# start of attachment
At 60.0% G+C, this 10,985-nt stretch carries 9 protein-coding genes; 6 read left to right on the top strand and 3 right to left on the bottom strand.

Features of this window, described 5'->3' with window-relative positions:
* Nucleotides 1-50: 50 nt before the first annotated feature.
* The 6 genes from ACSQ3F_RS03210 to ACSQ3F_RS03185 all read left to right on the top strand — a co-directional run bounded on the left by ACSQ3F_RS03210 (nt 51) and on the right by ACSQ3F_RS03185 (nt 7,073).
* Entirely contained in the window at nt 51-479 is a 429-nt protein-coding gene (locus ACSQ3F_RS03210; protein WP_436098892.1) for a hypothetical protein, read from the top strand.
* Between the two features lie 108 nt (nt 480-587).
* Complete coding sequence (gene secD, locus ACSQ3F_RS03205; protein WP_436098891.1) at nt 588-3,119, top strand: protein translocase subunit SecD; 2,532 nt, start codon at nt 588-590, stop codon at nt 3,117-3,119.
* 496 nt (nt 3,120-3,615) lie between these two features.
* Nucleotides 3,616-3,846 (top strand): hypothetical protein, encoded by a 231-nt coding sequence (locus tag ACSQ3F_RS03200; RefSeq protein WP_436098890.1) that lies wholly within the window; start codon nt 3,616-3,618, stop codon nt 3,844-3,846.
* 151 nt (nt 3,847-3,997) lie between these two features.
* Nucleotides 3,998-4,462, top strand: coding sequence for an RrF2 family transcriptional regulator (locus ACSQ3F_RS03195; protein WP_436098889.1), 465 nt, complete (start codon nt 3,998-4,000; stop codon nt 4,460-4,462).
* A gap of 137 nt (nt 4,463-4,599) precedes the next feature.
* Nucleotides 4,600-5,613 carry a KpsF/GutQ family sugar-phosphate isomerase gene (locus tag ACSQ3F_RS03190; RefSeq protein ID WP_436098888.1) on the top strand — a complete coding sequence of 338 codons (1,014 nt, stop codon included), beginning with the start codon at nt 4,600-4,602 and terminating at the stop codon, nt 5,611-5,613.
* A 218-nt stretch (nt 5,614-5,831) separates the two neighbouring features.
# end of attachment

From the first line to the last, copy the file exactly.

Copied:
At 60.0% G+C, this 10,985-nt stretch carries 9 protein-coding genes; 6 read left to right on the top strand and 3 right to left on the bottom strand.

Features of this window, described 5'->3' with window-relative positions:
* Nucleotides 1-50: 50 nt before the first annotated feature.
* The 6 genes from ACSQ3F_RS03210 to ACSQ3F_RS03185 all read left to right on the top strand — a co-directional run bounded on the left by ACSQ3F_RS03210 (nt 51) and on the right by ACSQ3F_RS03185 (nt 7,073).
* Entirely contained in the window at nt 51-479 is a 429-nt protein-coding gene (locus ACSQ3F_RS03210; protein WP_436098892.1) for a hypothetical protein, read from the top strand.
* Between the two features lie 108 nt (nt 480-587).
* Complete coding sequence (gene secD, locus ACSQ3F_RS03205; protein WP_436098891.1) at nt 588-3,119, top strand: protein translocase subunit SecD; 2,532 nt, start codon at nt 588-590, stop codon at nt 3,117-3,119.
* 496 nt (nt 3,120-3,615) lie between these two features.
* Nucleotides 3,616-3,846 (top strand): hypothetical protein, encoded by a 231-nt coding sequence (locus tag ACSQ3F_RS03200; RefSeq protein WP_436098890.1) that lies wholly within the window; start codon nt 3,616-3,618, stop codon nt 3,844-3,846.
* 151 nt (nt 3,847-3,997) lie between these two features.
* Nucleotides 3,998-4,462, top strand: coding sequence for an RrF2 family transcriptional regulator (locus ACSQ3F_RS03195; protein WP_436098889.1), 465 nt, complete (start codon nt 3,998-4,000; stop codon nt 4,460-4,462).
* A gap of 137 nt (nt 4,463-4,599) precedes the next feature.
* Nucleotides 4,600-5,613 carry a KpsF/GutQ family sugar-phosphate isomerase gene (locus tag ACSQ3F_RS03190; RefSeq protein ID WP_436098888.1) on the top strand — a complete coding sequence of 338 codons (1,014 nt, stop codon included), beginning with the start codon at nt 4,600-4,602 and terminating at the stop codon, nt 5,611-5,613.
* A 218-nt stretch (nt 5,614-5,831) separates the two neighbouring features.